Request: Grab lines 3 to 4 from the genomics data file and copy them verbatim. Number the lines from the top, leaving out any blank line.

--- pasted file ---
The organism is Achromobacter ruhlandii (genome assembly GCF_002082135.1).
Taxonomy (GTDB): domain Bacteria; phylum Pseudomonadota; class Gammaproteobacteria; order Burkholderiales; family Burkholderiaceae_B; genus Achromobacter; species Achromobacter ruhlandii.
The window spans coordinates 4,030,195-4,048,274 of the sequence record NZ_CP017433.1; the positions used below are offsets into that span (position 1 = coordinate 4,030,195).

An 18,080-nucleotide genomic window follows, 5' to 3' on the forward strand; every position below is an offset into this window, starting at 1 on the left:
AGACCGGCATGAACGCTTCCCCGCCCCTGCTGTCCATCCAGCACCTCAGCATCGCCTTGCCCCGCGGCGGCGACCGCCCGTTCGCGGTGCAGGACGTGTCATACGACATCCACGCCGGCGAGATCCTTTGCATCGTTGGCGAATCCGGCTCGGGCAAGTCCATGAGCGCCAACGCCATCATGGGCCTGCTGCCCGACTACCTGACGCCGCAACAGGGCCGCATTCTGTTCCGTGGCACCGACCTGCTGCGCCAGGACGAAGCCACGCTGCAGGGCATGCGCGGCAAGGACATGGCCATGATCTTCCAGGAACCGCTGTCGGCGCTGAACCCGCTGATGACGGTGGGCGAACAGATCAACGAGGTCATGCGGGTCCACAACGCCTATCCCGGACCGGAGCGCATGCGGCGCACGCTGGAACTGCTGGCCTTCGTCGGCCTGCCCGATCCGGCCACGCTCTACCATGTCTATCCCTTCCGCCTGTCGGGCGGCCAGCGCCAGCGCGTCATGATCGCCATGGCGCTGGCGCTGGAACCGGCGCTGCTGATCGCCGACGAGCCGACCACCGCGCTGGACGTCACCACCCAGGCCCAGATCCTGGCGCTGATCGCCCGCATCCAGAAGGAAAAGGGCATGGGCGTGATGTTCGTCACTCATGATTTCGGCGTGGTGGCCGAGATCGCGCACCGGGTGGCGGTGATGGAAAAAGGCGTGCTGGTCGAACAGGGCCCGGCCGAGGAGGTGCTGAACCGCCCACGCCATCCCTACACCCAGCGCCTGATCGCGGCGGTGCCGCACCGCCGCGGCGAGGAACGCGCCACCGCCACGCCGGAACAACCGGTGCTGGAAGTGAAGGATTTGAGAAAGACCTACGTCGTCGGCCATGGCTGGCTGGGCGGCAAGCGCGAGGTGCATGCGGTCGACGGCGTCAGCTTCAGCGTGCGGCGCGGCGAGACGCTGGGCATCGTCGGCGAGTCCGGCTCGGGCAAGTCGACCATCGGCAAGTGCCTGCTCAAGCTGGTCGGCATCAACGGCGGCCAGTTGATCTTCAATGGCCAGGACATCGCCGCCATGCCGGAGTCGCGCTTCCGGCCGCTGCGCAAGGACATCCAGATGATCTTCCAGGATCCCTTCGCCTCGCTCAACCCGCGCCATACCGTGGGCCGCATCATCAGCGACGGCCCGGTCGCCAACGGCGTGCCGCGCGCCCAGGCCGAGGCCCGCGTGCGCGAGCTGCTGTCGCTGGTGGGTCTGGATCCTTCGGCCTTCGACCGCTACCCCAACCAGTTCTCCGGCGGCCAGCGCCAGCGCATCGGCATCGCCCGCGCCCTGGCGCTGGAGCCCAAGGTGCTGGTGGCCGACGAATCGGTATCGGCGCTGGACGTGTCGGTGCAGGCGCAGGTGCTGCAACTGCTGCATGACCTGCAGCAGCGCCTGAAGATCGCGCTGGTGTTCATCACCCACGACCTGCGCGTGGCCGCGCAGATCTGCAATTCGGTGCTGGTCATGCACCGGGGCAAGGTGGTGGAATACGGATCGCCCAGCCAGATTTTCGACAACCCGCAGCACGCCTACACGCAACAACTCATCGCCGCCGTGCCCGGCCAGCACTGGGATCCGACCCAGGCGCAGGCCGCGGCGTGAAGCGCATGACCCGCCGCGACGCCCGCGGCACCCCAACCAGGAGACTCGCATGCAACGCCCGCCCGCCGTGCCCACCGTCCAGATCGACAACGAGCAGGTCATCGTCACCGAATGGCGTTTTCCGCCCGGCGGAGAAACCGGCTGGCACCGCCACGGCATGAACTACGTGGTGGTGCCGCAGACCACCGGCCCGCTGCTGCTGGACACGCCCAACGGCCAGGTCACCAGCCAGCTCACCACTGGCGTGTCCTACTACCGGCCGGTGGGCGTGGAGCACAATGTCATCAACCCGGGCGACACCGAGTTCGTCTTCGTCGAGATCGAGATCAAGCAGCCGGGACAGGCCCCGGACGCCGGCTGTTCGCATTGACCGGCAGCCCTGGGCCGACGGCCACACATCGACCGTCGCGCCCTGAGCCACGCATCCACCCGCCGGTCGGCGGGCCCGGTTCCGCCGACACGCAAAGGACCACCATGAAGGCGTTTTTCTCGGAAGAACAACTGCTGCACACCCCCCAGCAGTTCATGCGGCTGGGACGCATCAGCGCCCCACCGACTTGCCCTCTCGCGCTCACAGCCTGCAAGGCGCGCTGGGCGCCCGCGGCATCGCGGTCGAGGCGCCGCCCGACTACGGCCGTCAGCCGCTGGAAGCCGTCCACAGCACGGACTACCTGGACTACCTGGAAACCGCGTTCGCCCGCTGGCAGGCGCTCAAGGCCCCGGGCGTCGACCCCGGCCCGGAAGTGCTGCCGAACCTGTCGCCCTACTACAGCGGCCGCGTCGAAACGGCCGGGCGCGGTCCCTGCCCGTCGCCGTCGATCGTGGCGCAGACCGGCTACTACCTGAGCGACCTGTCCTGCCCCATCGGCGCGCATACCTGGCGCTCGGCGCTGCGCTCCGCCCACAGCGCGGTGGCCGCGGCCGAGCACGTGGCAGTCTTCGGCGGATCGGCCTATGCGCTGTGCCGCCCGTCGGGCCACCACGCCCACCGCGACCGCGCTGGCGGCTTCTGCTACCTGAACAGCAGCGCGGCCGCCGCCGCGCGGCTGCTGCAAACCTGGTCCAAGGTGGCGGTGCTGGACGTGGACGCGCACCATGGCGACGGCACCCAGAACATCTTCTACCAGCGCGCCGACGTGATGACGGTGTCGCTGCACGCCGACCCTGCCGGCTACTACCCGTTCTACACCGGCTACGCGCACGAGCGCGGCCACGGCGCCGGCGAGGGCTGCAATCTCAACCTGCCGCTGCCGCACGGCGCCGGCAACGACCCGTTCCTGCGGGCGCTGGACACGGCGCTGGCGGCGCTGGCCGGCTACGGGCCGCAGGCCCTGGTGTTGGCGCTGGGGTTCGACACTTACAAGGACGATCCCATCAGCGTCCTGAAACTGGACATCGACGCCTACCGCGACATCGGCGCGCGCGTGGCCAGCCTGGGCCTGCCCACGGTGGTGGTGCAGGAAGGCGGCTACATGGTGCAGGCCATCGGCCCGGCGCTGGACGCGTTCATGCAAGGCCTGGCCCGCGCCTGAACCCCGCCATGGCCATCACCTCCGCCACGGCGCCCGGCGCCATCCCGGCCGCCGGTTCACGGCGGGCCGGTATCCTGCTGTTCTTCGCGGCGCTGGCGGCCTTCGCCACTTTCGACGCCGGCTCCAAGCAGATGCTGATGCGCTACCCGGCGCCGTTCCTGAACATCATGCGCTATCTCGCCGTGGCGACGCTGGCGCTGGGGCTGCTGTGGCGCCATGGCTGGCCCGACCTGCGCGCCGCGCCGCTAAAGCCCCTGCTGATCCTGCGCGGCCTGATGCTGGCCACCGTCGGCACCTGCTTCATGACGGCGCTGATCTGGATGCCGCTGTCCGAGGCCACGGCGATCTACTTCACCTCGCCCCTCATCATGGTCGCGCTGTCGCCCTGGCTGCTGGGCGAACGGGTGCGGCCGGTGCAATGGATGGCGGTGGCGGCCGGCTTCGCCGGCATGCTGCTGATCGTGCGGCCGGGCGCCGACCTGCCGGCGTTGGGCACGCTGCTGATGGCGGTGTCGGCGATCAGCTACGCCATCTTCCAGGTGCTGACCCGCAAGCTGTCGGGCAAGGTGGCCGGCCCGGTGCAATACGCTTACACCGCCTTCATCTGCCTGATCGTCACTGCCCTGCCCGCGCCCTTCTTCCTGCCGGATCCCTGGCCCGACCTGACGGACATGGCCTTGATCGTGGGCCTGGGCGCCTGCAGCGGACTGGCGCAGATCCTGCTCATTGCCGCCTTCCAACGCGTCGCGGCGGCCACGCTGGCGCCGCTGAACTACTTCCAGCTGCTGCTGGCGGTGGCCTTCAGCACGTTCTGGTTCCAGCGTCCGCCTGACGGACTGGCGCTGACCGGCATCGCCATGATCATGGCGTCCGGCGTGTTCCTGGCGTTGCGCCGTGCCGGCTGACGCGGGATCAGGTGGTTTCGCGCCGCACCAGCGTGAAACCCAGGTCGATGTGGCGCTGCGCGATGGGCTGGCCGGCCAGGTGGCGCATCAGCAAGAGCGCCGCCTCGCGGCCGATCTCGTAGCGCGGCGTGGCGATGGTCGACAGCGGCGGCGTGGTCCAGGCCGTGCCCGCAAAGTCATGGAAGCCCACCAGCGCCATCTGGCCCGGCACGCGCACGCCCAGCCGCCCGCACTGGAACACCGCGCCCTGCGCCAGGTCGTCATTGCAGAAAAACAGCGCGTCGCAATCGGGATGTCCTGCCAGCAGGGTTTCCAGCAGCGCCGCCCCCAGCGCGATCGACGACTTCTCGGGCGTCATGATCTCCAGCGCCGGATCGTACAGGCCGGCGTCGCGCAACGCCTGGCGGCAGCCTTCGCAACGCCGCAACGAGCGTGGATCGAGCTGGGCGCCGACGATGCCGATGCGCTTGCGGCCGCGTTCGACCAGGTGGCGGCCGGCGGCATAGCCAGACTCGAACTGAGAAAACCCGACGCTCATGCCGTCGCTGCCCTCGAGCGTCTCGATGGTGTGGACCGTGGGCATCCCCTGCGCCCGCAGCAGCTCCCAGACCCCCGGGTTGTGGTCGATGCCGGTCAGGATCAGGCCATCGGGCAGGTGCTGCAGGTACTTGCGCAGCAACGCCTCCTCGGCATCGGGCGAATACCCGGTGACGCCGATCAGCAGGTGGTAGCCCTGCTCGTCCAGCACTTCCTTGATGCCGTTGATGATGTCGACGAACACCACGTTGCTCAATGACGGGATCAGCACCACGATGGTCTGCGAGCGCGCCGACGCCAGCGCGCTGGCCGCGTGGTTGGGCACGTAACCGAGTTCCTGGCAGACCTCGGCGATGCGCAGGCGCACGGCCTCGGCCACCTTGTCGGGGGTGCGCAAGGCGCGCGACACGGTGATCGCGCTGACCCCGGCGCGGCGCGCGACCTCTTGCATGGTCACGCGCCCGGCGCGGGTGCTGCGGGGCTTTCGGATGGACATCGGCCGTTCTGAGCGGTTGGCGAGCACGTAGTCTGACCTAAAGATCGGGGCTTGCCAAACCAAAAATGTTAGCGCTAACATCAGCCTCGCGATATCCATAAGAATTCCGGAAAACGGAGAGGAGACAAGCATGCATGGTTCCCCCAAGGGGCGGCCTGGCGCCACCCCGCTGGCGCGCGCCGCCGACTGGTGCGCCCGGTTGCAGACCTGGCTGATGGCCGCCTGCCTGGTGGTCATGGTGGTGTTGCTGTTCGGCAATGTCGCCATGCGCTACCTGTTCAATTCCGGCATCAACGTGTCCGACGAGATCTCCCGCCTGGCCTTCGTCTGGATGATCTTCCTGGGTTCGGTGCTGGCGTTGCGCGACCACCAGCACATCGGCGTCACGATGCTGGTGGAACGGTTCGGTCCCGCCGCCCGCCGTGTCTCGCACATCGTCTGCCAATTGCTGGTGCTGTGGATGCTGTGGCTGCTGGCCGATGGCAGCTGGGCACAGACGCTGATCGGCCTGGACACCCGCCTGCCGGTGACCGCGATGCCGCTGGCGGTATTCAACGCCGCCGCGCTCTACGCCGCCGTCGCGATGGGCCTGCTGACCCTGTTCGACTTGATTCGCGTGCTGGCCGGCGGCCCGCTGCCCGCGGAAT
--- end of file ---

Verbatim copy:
The window spans coordinates 4,030,195-4,048,274 of the sequence record NZ_CP017433.1; the positions used below are offsets into that span (position 1 = coordinate 4,030,195).

An 18,080-nucleotide genomic window follows, 5' to 3' on the forward strand; every position below is an offset into this window, starting at 1 on the left: